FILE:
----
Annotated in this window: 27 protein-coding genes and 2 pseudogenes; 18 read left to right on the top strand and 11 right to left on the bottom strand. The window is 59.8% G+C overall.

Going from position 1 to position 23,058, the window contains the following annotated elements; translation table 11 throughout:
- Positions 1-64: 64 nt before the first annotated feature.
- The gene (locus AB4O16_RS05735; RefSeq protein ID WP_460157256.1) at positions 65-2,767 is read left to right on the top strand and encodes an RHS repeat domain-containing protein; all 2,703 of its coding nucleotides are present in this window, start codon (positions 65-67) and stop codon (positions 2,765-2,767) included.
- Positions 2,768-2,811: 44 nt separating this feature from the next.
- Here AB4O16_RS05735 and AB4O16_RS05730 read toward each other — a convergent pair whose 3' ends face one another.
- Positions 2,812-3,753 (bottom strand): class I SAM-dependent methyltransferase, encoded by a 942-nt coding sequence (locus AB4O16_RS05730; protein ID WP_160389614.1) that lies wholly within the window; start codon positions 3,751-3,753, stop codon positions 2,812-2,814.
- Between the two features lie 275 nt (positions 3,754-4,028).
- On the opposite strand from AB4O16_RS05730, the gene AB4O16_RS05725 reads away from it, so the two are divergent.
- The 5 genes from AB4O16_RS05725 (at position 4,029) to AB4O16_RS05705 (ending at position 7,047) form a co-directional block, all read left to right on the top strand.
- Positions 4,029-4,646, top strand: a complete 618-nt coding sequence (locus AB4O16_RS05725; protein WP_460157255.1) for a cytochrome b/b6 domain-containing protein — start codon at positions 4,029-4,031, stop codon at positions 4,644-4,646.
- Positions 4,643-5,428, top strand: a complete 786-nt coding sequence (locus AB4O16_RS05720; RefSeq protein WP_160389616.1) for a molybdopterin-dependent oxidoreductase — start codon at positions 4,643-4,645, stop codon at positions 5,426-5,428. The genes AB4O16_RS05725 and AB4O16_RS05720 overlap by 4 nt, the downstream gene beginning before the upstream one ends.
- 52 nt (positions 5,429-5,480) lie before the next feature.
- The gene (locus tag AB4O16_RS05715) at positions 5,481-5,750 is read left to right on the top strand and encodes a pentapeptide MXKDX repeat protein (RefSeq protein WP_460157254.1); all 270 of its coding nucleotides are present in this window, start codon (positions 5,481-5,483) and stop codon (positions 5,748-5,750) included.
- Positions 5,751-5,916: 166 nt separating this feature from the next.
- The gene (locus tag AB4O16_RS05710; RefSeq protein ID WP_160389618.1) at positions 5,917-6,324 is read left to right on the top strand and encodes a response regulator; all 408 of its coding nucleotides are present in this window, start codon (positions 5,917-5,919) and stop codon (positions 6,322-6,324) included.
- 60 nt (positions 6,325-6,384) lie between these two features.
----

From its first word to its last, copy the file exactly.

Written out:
Annotated in this window: 27 protein-coding genes and 2 pseudogenes; 18 read left to right on the top strand and 11 right to left on the bottom strand. The window is 59.8% G+C overall.

Going from position 1 to position 23,058, the window contains the following annotated elements; translation table 11 throughout:
- Positions 1-64: 64 nt before the first annotated feature.
- The gene (locus AB4O16_RS05735; RefSeq protein ID WP_460157256.1) at positions 65-2,767 is read left to right on the top strand and encodes an RHS repeat domain-containing protein; all 2,703 of its coding nucleotides are present in this window, start codon (positions 65-67) and stop codon (positions 2,765-2,767) included.
- Positions 2,768-2,811: 44 nt separating this feature from the next.
- Here AB4O16_RS05735 and AB4O16_RS05730 read toward each other — a convergent pair whose 3' ends face one another.
- Positions 2,812-3,753 (bottom strand): class I SAM-dependent methyltransferase, encoded by a 942-nt coding sequence (locus AB4O16_RS05730; protein ID WP_160389614.1) that lies wholly within the window; start codon positions 3,751-3,753, stop codon positions 2,812-2,814.
- Between the two features lie 275 nt (positions 3,754-4,028).
- On the opposite strand from AB4O16_RS05730, the gene AB4O16_RS05725 reads away from it, so the two are divergent.
- The 5 genes from AB4O16_RS05725 (at position 4,029) to AB4O16_RS05705 (ending at position 7,047) form a co-directional block, all read left to right on the top strand.
- Positions 4,029-4,646, top strand: a complete 618-nt coding sequence (locus AB4O16_RS05725; protein WP_460157255.1) for a cytochrome b/b6 domain-containing protein — start codon at positions 4,029-4,031, stop codon at positions 4,644-4,646.
- Positions 4,643-5,428, top strand: a complete 786-nt coding sequence (locus AB4O16_RS05720; RefSeq protein WP_160389616.1) for a molybdopterin-dependent oxidoreductase — start codon at positions 4,643-4,645, stop codon at positions 5,426-5,428. The genes AB4O16_RS05725 and AB4O16_RS05720 overlap by 4 nt, the downstream gene beginning before the upstream one ends.
- 52 nt (positions 5,429-5,480) lie before the next feature.
- The gene (locus tag AB4O16_RS05715) at positions 5,481-5,750 is read left to right on the top strand and encodes a pentapeptide MXKDX repeat protein (RefSeq protein WP_460157254.1); all 270 of its coding nucleotides are present in this window, start codon (positions 5,481-5,483) and stop codon (positions 5,748-5,750) included.
- Positions 5,751-5,916: 166 nt separating this feature from the next.
- The gene (locus tag AB4O16_RS05710; RefSeq protein ID WP_160389618.1) at positions 5,917-6,324 is read left to right on the top strand and encodes a response regulator; all 408 of its coding nucleotides are present in this window, start codon (positions 5,917-5,919) and stop codon (positions 6,322-6,324) included.
- 60 nt (positions 6,325-6,384) lie between these two features.